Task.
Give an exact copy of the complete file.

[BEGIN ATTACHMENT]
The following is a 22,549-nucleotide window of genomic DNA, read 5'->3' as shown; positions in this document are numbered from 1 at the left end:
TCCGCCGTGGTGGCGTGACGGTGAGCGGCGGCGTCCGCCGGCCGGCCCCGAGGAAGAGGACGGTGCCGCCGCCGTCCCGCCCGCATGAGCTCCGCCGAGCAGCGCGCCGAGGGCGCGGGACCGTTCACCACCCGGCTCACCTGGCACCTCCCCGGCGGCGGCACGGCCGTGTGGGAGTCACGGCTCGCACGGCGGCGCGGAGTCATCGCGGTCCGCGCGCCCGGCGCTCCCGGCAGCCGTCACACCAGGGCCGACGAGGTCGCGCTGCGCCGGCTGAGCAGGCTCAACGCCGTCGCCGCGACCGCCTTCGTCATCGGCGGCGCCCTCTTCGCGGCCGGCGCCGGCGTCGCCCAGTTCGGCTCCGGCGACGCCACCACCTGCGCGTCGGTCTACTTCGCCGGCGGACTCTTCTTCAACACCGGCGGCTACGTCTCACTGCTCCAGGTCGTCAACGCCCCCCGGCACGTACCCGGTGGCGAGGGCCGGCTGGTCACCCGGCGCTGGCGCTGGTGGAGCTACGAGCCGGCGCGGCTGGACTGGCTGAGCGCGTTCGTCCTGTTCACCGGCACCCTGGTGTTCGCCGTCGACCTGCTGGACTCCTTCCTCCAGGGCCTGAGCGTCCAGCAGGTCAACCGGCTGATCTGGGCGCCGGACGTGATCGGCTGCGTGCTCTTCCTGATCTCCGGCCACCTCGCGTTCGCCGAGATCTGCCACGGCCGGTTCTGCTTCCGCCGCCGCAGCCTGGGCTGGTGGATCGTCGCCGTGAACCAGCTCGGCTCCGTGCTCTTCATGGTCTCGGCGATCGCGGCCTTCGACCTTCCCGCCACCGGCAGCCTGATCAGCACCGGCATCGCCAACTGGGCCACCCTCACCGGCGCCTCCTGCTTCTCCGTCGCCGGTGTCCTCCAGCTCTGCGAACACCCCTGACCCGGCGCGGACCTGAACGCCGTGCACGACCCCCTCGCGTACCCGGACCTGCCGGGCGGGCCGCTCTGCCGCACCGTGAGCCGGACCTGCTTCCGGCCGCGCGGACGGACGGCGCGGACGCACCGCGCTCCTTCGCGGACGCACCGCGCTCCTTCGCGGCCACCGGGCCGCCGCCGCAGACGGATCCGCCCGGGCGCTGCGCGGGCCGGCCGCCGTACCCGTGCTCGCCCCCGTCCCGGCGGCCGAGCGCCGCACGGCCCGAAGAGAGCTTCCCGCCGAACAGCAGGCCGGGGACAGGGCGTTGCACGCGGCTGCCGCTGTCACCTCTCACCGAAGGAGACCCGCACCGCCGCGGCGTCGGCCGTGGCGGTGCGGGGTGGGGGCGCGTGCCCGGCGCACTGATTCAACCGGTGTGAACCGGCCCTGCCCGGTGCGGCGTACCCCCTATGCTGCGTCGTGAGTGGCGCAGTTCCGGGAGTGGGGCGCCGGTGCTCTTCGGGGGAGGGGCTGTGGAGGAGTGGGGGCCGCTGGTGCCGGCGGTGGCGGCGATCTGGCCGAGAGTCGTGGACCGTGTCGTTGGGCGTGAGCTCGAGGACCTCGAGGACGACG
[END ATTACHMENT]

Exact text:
The following is a 22,549-nucleotide window of genomic DNA, read 5'->3' as shown; positions in this document are numbered from 1 at the left end:
TCCGCCGTGGTGGCGTGACGGTGAGCGGCGGCGTCCGCCGGCCGGCCCCGAGGAAGAGGACGGTGCCGCCGCCGTCCCGCCCGCATGAGCTCCGCCGAGCAGCGCGCCGAGGGCGCGGGACCGTTCACCACCCGGCTCACCTGGCACCTCCCCGGCGGCGGCACGGCCGTGTGGGAGTCACGGCTCGCACGGCGGCGCGGAGTCATCGCGGTCCGCGCGCCCGGCGCTCCCGGCAGCCGTCACACCAGGGCCGACGAGGTCGCGCTGCGCCGGCTGAGCAGGCTCAACGCCGTCGCCGCGACCGCCTTCGTCATCGGCGGCGCCCTCTTCGCGGCCGGCGCCGGCGTCGCCCAGTTCGGCTCCGGCGACGCCACCACCTGCGCGTCGGTCTACTTCGCCGGCGGACTCTTCTTCAACACCGGCGGCTACGTCTCACTGCTCCAGGTCGTCAACGCCCCCCGGCACGTACCCGGTGGCGAGGGCCGGCTGGTCACCCGGCGCTGGCGCTGGTGGAGCTACGAGCCGGCGCGGCTGGACTGGCTGAGCGCGTTCGTCCTGTTCACCGGCACCCTGGTGTTCGCCGTCGACCTGCTGGACTCCTTCCTCCAGGGCCTGAGCGTCCAGCAGGTCAACCGGCTGATCTGGGCGCCGGACGTGATCGGCTGCGTGCTCTTCCTGATCTCCGGCCACCTCGCGTTCGCCGAGATCTGCCACGGCCGGTTCTGCTTCCGCCGCCGCAGCCTGGGCTGGTGGATCGTCGCCGTGAACCAGCTCGGCTCCGTGCTCTTCATGGTCTCGGCGATCGCGGCCTTCGACCTTCCCGCCACCGGCAGCCTGATCAGCACCGGCATCGCCAACTGGGCCACCCTCACCGGCGCCTCCTGCTTCTCCGTCGCCGGTGTCCTCCAGCTCTGCGAACACCCCTGACCCGGCGCGGACCTGAACGCCGTGCACGACCCCCTCGCGTACCCGGACCTGCCGGGCGGGCCGCTCTGCCGCACCGTGAGCCGGACCTGCTTCCGGCCGCGCGGACGGACGGCGCGGACGCACCGCGCTCCTTCGCGGACGCACCGCGCTCCTTCGCGGCCACCGGGCCGCCGCCGCAGACGGATCCGCCCGGGCGCTGCGCGGGCCGGCCGCCGTACCCGTGCTCGCCCCCGTCCCGGCGGCCGAGCGCCGCACGGCCCGAAGAGAGCTTCCCGCCGAACAGCAGGCCGGGGACAGGGCGTTGCACGCGGCTGCCGCTGTCACCTCTCACCGAAGGAGACCCGCACCGCCGCGGCGTCGGCCGTGGCGGTGCGGGGTGGGGGCGCGTGCCCGGCGCACTGATTCAACCGGTGTGAACCGGCCCTGCCCGGTGCGGCGTACCCCCTATGCTGCGTCGTGAGTGGCGCAGTTCCGGGAGTGGGGCGCCGGTGCTCTTCGGGGGAGGGGCTGTGGAGGAGTGGGGGCCGCTGGTGCCGGCGGTGGCGGCGATCTGGCCGAGAGTCGTGGACCGTGTCGTTGGGCGTGAGCTCGAGGACCTCGAGGACGACG